Maher: Raising Standards While Making the Profession Less Desirable
This is a guest post from Michael Maher [@mj_maher], who works at the NC State College of Education:
I’m not one to decry higher standards, for teachers and teacher education, but one has to wonder how we will continue to staff public school classrooms as North Carolina further disincentivizes the profession while increasing standards for future teachers.
Here’s a little bit of what the NC General Assembly has done this legislative session that impacts public school teachers:
- Elimination of tenure in favor of contracts up to 4 years (with performance measures not yet defined)
- No raises again this year: teachers have received a 1% raise over the past 5 years, resulting in NC slipping to 48th in average teacher salary in America
- Elimination of supplemental pay for master’s degrees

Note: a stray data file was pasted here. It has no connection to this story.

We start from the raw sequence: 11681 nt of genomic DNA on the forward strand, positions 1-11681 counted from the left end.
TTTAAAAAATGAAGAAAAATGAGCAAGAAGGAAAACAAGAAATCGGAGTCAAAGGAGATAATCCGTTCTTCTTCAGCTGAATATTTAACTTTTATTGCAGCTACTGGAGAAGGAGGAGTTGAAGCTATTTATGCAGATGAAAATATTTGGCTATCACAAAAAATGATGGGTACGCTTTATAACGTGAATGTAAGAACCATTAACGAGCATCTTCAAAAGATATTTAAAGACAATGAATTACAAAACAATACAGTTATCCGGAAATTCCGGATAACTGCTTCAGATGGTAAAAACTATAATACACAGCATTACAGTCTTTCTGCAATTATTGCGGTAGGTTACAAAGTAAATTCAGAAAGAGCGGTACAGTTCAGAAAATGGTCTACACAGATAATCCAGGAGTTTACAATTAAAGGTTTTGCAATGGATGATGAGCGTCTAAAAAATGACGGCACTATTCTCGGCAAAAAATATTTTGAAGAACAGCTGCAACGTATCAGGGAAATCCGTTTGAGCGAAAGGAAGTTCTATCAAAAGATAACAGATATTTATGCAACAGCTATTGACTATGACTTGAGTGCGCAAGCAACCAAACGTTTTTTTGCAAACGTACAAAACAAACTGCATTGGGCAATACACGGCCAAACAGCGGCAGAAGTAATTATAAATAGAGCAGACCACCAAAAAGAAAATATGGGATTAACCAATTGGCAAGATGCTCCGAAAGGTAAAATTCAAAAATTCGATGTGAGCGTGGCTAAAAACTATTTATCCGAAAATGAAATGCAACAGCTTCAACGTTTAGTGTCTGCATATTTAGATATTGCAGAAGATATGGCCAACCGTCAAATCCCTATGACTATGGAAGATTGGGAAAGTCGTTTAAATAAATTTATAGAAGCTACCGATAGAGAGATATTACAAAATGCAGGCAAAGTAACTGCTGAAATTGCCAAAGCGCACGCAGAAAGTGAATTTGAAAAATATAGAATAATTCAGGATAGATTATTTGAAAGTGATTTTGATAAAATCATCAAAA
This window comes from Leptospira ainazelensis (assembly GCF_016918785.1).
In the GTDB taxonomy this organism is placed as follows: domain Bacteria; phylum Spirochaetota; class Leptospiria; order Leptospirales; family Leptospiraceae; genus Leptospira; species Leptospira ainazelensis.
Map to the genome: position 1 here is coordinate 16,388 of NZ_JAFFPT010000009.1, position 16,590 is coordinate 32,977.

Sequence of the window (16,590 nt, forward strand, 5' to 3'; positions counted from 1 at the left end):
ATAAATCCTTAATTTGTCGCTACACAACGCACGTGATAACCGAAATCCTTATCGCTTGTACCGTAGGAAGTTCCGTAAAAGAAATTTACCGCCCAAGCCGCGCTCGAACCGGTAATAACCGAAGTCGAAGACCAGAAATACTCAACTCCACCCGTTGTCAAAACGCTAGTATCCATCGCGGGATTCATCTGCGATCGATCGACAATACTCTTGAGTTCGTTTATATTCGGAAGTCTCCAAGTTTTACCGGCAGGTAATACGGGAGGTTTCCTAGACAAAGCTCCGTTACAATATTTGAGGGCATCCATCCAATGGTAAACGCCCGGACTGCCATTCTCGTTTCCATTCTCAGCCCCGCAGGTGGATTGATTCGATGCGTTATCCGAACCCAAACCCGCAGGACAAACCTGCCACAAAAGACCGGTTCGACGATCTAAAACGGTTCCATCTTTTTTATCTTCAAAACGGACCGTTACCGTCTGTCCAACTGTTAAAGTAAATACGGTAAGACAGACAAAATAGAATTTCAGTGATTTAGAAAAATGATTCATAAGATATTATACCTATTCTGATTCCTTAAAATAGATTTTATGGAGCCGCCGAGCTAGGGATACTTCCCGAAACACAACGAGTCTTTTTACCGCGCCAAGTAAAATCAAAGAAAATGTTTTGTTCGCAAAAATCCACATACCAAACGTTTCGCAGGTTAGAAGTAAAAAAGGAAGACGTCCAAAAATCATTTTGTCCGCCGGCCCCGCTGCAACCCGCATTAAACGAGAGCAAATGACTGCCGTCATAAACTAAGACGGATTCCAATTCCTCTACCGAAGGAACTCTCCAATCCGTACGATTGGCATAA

- Reduction in teacher assistant funding by 21%. Some schools use 2 TA positions to fund 1 teaching position. This results in larger class sizes.
- Phase out of the NC Teaching Fellows Program while funding Teach For America at $12 million.
At the same time, we see a push toward raising standards, including a series of new tests and requirements for teacher preparation programs.
To be admitted to a teacher preparation program, students will now be required to complete the new Praxis I Pre Professional Skills Test. According to ETS, these tests have been designed to be a “more rigorous and comprehensive series of Assessments”.
Additionally, to be licensed as an elementary or special education teacher, graduates will be required to complete the new North Carolina Foundations of Reading/General Curriculum tests . The new tests, based on the Massachusetts Tests for Educator Licensure, have been deemed decidedly more rigorous than the existing Praxis II tests.
It’s hard to find anyone who doesn’t believe in high standards and accountability for teachers and schools. Becoming a teacher should be a rigorous process, and we should be doing all we can to entice our “best and brightest” into the profession.
But in order to do that, we need to provide our teachers with the best possible teaching and learning environments, incentivize entrance and continuing education (graduate degrees and scholarship programs), and pay them like professionals. -- MM @mj_maher